I saw Matt rush at seat next to a Scott Anderson, a harmless year elevener – he would have been my first choice since he was good at science. A burper snickered something about chicken nuggets and the back seat exploded.
The Sandy kids monkeyed on and Doug began assigning seats with flicks of his dagger nose. When he saw me he flicked it so hard in the direction of the back seat I almost flinched.
“Go on, up the back,” his nose said.
I slung my bag over my shoulder and trundled down the tunnel of legs and backpack straps. I’d never seen the bus so full. Sprouting out of every seat was a blue shirt with a head. I turned and looked helplessly back to the front, my home, but all the seats had already been overrun with bawlers. They were spuming into the aisles three to a seat. So all I could do was reverse moonwalk back to the middle.
“No standing!” Doug’s eyes blasted at me through his mirror. The blood rushed to my ears. I was the only one standing. “No standing, Millar!” he repeated. I thought he was going to throw one of the invisible cartons at me.
I heard muffled laughing. Someone burped and a boy’s voice yelled out “Shit for brains”. My ears must’ve been bleeding they were so hot.
“Hey, you big boys,” Doug flicked a dagger into the back corner. “Shift up. Let him in the corner. Quigley… Can’t have anyone standing. If I break hard he’ll go straight out the front window.”
The back corner? My heart thumped out a pathetic alarm. Phoebe Jordan is not even there, I tried telling myself — she’s on another bus making another loser feel like a jellyfish in a sodastream. Nathan Quigley, one of the original farters, lifted his knee to let me in. I thought he was going to let one rip but he didn’t. “Be my guest,” he said and shoved me in the bum with his elbow. I stumbled forward and hit my head on the window, something which, fortunately, no one seemed to notice.
The corner of the bus near the exhaust pipe was the hottest place on earth. Your shoulder burned, and every five minutes you had to sit forwards or else your shirt stuck to the seat. And I couldn’t open the window either — if someone a few rows up spat out the bus the gob slingshotted out and got sucked right back into the bus… right into your face.
I’d never sat this far down before. It was a strange view. Rows of heads and coloured backpacks, pigtails, shirt tags. They talked about which teachers smoked, who liked who, weekend surf reports and smoking. The girls called the boys disgusting and the boys proved it by farting and burping. I laughed with everyone else, and it was funny, but only a bit. In the blurry part of my eye I saw the glowing buttery blob of Phoebe Jordan. Her hair was as straight and smooth as a shower curtain and when it fell forwards, I could see the little bump on the back of her neck. There were dozens of tiny white hairs sweeping down her back, I wondered what it would be like to touch them with my finger, and then (and I swear I’m not a pervert and never will be) with the tip of my tongue. I wondered if she would like it. About ten minutes after we left Sandy Beach, the back row started playing corners, even though we were on the highway and there were no corners at all. Being at the end of the row, I got squashed pretty bad, but it didn’t hurt really; it only forced the sweat out of the back of my armpits and down into my pants.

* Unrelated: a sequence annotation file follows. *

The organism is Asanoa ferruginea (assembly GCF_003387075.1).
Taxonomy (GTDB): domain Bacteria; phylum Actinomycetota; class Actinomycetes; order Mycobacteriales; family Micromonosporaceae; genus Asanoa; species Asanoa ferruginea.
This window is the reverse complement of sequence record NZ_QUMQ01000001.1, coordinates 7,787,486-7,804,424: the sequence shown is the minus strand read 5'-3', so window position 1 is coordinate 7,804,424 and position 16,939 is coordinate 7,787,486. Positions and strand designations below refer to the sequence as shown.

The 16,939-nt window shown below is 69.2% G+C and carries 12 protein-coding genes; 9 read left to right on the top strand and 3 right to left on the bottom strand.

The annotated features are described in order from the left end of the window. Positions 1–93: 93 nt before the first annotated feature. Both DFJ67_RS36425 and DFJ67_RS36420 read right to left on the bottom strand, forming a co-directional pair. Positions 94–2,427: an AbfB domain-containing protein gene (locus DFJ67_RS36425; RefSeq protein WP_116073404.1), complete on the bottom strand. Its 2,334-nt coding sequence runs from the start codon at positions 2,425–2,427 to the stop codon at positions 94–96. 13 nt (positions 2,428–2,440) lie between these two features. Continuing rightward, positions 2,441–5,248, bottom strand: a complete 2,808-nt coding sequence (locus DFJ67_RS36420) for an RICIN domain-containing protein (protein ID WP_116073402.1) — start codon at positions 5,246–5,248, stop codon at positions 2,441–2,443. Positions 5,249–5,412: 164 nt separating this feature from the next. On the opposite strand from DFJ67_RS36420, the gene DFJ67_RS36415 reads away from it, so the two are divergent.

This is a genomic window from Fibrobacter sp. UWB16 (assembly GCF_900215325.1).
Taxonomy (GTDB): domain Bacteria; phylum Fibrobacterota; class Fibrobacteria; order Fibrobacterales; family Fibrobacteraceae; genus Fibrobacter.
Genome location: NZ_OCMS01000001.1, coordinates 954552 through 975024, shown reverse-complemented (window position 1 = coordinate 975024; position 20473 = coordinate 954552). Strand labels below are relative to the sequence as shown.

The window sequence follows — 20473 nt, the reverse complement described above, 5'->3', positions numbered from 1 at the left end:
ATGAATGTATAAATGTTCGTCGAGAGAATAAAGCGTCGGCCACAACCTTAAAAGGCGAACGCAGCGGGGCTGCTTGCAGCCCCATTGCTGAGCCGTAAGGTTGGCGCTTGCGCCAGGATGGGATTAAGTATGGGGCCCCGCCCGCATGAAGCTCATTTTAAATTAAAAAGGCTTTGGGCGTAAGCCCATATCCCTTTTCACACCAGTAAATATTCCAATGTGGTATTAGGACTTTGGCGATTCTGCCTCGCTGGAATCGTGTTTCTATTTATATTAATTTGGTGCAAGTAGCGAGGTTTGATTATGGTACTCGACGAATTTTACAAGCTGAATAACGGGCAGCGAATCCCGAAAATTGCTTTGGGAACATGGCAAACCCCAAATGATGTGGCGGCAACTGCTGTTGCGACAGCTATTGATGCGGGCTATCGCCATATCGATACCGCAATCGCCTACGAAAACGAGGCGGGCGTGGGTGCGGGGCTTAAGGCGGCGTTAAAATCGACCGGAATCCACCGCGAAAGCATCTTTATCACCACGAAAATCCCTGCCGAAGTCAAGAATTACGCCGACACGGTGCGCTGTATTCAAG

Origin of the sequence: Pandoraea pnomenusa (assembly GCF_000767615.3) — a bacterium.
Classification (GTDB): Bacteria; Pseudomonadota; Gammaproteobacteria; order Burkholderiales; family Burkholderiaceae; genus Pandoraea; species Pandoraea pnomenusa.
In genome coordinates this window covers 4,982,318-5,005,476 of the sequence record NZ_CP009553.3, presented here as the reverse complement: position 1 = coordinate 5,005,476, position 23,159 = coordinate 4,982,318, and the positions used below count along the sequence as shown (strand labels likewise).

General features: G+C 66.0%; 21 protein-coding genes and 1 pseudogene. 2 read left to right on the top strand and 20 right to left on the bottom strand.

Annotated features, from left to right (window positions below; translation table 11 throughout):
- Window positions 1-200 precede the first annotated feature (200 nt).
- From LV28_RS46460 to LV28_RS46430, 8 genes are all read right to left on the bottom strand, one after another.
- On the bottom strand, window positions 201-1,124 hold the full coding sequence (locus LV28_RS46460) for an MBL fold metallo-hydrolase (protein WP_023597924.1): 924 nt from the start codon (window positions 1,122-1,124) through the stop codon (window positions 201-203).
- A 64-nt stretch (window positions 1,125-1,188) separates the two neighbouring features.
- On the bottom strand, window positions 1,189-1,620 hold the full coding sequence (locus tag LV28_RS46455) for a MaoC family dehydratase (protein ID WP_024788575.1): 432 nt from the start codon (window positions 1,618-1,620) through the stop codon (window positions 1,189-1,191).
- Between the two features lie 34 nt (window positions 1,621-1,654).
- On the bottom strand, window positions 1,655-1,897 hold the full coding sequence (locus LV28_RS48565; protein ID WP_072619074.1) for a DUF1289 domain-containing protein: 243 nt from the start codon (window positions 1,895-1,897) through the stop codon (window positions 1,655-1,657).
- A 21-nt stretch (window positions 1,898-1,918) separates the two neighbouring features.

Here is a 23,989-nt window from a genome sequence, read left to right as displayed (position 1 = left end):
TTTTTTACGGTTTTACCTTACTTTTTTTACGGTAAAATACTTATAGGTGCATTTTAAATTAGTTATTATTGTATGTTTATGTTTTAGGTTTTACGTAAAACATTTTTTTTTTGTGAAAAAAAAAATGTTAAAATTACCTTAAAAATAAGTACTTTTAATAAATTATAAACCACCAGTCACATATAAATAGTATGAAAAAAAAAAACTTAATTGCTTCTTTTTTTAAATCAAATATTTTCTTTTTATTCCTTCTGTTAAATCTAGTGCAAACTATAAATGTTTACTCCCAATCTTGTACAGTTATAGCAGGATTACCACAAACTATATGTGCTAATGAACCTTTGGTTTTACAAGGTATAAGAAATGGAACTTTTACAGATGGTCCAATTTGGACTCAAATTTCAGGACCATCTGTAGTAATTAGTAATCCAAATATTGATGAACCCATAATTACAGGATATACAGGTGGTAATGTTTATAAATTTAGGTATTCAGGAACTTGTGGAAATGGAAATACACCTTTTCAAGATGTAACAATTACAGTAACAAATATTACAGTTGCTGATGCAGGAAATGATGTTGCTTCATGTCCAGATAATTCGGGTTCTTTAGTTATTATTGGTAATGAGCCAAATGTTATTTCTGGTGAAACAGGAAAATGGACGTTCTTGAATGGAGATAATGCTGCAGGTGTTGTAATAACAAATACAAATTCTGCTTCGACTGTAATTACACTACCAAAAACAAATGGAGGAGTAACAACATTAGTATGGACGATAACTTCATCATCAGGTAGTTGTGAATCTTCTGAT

“Hey, Whippsy,” Nathan said. Tiffany pointed her pig nose in my direction. Then Phoebe did too and they both stared at me; four pistachio nuts on two brown plates. I felt a blood balloon explode in my head, it covered the insides of my cheeks and ears with red. Quickly, I pointed at Nathan and flattened myself against the side of the bus.
“When’s the party?” he said.
“What party?” Tiffany replied.
“I heard your olds are away.”
“Who told you that?”
“Millar told me.” Nathan smacked me with his hairy thigh. He says he wants to come.”
I heard my name. If there ever was a case to use the ‘PUSH IN CASE OF EMERGENCY’ it was now. She was looking right at me. Waiting for me to say something. Something funny. Or smart. Or anything. My mouth fell open but nothing came out. Tiffany looked at Phoebe and they said something in their secret language. Phoebe laughed. Beautiful hiccups.
“Maybe this Saturday. We’ll let you know,” Tiffany said.
“Your friend’s weird,” Phoebe said scratching at the paint on her nails. In loser’s town, I was the mayor.
“We’re not friends,” I said and then immediately regretted it, even though it was true.